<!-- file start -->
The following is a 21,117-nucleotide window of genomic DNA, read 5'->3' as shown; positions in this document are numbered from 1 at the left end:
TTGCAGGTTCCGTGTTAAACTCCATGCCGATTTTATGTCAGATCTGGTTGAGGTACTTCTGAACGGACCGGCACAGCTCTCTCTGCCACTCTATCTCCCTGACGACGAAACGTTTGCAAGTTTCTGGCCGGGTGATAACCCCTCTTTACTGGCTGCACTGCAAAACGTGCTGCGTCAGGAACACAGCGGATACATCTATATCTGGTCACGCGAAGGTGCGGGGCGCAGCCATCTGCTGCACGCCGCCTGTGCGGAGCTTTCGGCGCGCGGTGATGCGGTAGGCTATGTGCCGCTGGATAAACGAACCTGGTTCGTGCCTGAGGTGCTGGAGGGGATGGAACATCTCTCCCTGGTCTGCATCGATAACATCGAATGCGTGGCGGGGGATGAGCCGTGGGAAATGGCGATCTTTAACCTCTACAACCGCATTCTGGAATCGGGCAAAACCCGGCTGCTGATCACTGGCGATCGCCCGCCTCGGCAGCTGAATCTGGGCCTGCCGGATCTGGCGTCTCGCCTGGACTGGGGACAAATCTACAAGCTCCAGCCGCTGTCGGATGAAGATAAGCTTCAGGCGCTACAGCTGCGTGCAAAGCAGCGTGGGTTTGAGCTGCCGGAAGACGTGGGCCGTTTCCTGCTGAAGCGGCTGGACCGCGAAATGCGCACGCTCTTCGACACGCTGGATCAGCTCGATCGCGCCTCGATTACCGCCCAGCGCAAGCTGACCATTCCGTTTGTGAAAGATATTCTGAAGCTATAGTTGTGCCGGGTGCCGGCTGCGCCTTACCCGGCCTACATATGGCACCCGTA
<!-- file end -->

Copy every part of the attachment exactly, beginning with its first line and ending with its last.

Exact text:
The following is a 21,117-nucleotide window of genomic DNA, read 5'->3' as shown; positions in this document are numbered from 1 at the left end:
TTGCAGGTTCCGTGTTAAACTCCATGCCGATTTTATGTCAGATCTGGTTGAGGTACTTCTGAACGGACCGGCACAGCTCTCTCTGCCACTCTATCTCCCTGACGACGAAACGTTTGCAAGTTTCTGGCCGGGTGATAACCCCTCTTTACTGGCTGCACTGCAAAACGTGCTGCGTCAGGAACACAGCGGATACATCTATATCTGGTCACGCGAAGGTGCGGGGCGCAGCCATCTGCTGCACGCCGCCTGTGCGGAGCTTTCGGCGCGCGGTGATGCGGTAGGCTATGTGCCGCTGGATAAACGAACCTGGTTCGTGCCTGAGGTGCTGGAGGGGATGGAACATCTCTCCCTGGTCTGCATCGATAACATCGAATGCGTGGCGGGGGATGAGCCGTGGGAAATGGCGATCTTTAACCTCTACAACCGCATTCTGGAATCGGGCAAAACCCGGCTGCTGATCACTGGCGATCGCCCGCCTCGGCAGCTGAATCTGGGCCTGCCGGATCTGGCGTCTCGCCTGGACTGGGGACAAATCTACAAGCTCCAGCCGCTGTCGGATGAAGATAAGCTTCAGGCGCTACAGCTGCGTGCAAAGCAGCGTGGGTTTGAGCTGCCGGAAGACGTGGGCCGTTTCCTGCTGAAGCGGCTGGACCGCGAAATGCGCACGCTCTTCGACACGCTGGATCAGCTCGATCGCGCCTCGATTACCGCCCAGCGCAAGCTGACCATTCCGTTTGTGAAAGATATTCTGAAGCTATAGTTGTGCCGGGTGCCGGCTGCGCCTTACCCGGCCTACATATGGCACCCGTA